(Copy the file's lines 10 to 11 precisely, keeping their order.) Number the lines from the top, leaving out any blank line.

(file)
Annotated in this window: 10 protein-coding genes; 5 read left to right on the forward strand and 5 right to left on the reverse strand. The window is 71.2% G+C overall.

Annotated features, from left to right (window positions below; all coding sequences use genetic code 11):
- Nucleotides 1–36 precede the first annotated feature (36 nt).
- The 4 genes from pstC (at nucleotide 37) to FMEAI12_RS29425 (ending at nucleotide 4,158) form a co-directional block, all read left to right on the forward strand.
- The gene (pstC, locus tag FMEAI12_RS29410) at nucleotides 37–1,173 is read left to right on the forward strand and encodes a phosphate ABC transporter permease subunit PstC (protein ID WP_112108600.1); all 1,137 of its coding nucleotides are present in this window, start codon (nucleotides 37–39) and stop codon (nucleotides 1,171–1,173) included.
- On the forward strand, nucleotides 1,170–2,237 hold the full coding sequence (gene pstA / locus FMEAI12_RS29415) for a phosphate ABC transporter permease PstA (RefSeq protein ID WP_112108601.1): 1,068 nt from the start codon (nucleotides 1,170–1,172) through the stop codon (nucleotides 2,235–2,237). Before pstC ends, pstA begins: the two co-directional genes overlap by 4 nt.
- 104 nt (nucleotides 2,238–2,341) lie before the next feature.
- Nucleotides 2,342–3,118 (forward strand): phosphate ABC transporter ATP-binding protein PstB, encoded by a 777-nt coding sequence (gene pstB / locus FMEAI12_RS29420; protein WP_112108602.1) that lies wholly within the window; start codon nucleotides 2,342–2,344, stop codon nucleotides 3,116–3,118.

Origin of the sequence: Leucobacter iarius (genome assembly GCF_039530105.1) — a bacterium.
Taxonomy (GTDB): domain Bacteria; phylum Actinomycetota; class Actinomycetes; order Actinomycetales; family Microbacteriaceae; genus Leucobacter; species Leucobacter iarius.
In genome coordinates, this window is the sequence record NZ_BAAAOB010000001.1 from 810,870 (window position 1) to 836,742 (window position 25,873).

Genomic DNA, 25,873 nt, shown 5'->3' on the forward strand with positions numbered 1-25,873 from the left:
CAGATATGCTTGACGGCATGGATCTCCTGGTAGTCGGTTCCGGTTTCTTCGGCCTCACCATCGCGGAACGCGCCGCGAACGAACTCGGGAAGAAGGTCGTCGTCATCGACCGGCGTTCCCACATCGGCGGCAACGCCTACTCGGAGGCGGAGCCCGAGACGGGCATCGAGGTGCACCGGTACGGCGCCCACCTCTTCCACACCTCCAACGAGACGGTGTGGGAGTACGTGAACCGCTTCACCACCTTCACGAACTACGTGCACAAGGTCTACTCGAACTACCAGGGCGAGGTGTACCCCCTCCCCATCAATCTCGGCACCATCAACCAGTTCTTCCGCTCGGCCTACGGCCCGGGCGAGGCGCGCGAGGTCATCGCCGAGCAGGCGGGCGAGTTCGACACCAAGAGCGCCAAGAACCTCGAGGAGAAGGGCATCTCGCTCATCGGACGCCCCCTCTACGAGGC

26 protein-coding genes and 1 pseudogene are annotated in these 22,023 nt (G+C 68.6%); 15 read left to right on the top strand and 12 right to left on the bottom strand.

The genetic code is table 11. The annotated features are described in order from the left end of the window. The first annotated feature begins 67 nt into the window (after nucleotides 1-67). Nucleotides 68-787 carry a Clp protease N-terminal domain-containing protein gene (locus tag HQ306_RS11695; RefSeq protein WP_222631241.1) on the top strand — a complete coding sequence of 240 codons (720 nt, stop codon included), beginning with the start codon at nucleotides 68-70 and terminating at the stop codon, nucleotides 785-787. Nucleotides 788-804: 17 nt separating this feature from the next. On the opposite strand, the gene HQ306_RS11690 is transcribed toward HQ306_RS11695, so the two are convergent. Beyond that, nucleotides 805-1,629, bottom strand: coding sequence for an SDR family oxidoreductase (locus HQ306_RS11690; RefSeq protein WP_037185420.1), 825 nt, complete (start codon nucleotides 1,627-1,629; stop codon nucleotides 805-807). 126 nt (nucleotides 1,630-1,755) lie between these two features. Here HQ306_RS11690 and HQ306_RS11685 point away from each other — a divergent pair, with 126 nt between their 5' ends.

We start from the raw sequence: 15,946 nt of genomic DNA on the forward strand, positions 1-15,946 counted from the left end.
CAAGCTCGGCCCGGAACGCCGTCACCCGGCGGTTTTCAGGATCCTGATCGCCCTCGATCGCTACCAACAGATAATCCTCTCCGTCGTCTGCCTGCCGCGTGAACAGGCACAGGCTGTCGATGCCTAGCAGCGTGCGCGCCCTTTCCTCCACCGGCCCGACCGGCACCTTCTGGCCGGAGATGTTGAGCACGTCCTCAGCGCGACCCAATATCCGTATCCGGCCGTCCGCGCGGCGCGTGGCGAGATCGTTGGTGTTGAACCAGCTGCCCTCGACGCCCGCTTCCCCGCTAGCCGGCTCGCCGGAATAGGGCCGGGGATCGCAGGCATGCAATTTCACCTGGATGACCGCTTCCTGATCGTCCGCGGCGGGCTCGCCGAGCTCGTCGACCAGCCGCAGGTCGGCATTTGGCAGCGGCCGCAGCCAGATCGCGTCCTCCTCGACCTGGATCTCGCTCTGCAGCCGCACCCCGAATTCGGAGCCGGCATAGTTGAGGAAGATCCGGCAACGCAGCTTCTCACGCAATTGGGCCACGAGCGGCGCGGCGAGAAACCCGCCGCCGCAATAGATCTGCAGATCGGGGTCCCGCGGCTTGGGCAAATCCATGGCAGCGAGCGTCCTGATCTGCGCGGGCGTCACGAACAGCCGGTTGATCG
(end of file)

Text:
Taxonomy (GTDB): domain Bacteria; phylum Actinomycetota; class Actinomycetes; order Actinomycetales; family Microbacteriaceae; genus Leucobacter; species Leucobacter iarius.
In genome coordinates, this window is the sequence record NZ_BAAAOB010000001.1 from 810,870 (window position 1) to 836,742 (window position 25,873).